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Jack is an undercover cop infiltrating a criminal gang. Things go pear-shaped when Jack's chancer pal does a runner with a box belonging to the boss and ends up in a perilous situation which threatens to explode into disaster.
A loan shark gives ex-con Nick a period of 24 hours in order to pay back the money he owes. Up against it, Nick involves his best mate on a multi-part mission in order to raise the cash before it's too late for them both. Written by
Nick only just makes the train from Manchester to London before it leaves, but the man following him is already on the train waiting for him. There was no way for the man to know Nick would get that exact train beforehand, and in fact he very nearly did miss it. See more »
I wasn't expecting great things from this movie and I wasn't disappointed. The plot is very two-dimensional but done reasonably well, the film is well-paced and directed competently with a fair bit going on in its 90-ish minute runtime. It's never going to trouble the Academy but it pretty much does what it says on the tin as a run-of-the-mill UK gangster flick.
The performances leave a little bit to be desired, however. Danny Dyer, who now seems hopelessly typecast, really phones in his performance and it would be nice to see him given a role which might stretch him. If he keeps taking roles like this one, though, it ain't going to happen. Here Dyer is reunited with his co-star from 'The Business' (ten times the film that 'Dead Man Running' is, by the way) Tamer Hassan. Hassan, again, means well but again he's given very little to work with. It's a shame as both he and Dyer have, I feel, more to offer than this formulaic 'good-guys-gone-a-little-bad' buddy-buddy nonsense.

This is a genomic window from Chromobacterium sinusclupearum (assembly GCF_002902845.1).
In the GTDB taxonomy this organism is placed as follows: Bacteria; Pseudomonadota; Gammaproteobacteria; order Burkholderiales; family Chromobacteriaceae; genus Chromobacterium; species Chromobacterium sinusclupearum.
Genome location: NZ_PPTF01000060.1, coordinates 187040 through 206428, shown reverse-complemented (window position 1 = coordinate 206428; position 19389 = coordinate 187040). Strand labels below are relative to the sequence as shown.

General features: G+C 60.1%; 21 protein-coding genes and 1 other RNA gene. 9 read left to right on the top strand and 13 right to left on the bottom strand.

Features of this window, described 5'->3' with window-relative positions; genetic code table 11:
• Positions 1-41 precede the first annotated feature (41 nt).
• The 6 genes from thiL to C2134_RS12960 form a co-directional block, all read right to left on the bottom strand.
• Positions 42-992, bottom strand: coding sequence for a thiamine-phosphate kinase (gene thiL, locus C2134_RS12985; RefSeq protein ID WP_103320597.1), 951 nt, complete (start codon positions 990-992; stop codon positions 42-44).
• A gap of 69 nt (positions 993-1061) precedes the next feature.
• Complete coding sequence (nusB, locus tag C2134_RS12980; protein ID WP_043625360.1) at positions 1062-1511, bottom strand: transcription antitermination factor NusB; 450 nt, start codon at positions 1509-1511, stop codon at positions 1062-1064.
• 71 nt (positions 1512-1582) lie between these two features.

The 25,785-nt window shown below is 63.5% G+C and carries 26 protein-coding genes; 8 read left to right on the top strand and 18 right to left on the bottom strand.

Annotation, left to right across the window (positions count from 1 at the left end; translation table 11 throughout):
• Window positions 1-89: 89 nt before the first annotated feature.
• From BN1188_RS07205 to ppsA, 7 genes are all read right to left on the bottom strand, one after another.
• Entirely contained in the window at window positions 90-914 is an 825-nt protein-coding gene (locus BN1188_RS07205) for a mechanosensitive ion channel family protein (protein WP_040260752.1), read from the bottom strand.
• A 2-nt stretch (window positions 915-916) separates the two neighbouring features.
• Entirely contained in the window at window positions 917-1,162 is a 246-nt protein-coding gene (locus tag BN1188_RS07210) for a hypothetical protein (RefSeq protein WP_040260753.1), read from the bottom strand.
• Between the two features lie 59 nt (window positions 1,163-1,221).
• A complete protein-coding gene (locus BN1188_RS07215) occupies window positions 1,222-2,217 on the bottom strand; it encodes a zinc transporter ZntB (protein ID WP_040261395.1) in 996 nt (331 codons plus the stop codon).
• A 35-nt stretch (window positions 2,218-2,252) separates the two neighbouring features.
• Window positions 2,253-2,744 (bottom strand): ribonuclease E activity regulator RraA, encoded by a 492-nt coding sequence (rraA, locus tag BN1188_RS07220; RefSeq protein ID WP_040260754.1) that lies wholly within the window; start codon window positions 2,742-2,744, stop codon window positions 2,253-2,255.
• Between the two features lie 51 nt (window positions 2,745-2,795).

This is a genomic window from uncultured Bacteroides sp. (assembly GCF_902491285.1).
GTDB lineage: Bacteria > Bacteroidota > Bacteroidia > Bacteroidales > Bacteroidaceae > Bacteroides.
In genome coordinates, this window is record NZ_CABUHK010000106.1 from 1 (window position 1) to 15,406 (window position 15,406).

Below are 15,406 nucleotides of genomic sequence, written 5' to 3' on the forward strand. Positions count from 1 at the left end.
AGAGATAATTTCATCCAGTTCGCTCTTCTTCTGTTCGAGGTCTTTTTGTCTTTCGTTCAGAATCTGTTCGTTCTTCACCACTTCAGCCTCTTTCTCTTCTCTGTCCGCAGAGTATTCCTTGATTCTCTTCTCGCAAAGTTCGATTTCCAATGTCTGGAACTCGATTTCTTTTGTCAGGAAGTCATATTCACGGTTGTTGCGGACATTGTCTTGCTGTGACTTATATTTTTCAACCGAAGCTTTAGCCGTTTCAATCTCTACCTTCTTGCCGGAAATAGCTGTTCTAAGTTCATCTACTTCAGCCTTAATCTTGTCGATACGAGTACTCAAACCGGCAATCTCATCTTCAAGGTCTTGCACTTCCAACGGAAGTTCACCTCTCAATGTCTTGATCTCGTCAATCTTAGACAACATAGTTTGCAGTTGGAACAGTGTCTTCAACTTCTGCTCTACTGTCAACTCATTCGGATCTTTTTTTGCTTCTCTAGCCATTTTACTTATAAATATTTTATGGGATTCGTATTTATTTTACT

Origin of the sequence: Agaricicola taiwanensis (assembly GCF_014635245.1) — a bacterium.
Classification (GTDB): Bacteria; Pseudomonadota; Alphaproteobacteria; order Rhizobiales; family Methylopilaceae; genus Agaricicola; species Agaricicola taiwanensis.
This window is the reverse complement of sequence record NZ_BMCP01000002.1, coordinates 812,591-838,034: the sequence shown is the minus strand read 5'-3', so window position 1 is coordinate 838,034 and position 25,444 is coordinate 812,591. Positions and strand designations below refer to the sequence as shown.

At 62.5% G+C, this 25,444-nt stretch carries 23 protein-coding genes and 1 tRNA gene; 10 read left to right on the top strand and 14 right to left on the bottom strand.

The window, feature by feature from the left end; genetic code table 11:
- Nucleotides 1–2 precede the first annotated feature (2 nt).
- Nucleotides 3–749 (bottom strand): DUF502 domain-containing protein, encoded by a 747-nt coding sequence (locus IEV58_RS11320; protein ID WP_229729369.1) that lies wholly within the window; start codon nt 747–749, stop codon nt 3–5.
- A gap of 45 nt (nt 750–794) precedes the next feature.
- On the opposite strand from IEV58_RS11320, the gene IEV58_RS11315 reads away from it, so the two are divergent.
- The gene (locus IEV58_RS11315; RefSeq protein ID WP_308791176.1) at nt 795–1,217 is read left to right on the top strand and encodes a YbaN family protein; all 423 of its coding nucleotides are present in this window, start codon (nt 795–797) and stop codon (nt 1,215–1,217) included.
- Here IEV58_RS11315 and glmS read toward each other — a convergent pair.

The chief baddie is 'played' by Curtis 'fifty pence' Jackson and it's not good, people. I'm not a fan of his music but he undeniably has talent, just not on the boards. His performance is borderline embarrassing but thankfully he doesn't take up much screen time.
Not a great movie, not a disaster either. Just average.
I did chuckle when I saw the name of footballer Rio Ferdinand in the credits as an 'executive producer' and the Jar-Jar Binks lookalike even gets a dedicated (and very clunky) line in the script. Rio's got his insipid 'Number 5' online magazine going on and now fancies himself as a mover and shaker in the film world but someone really ought to take the big man to one side and quietly explain to him that he is not in any way 'cool', nor will he ever be. Stick to football, Rio, you're quite good at that (recent performances aside).
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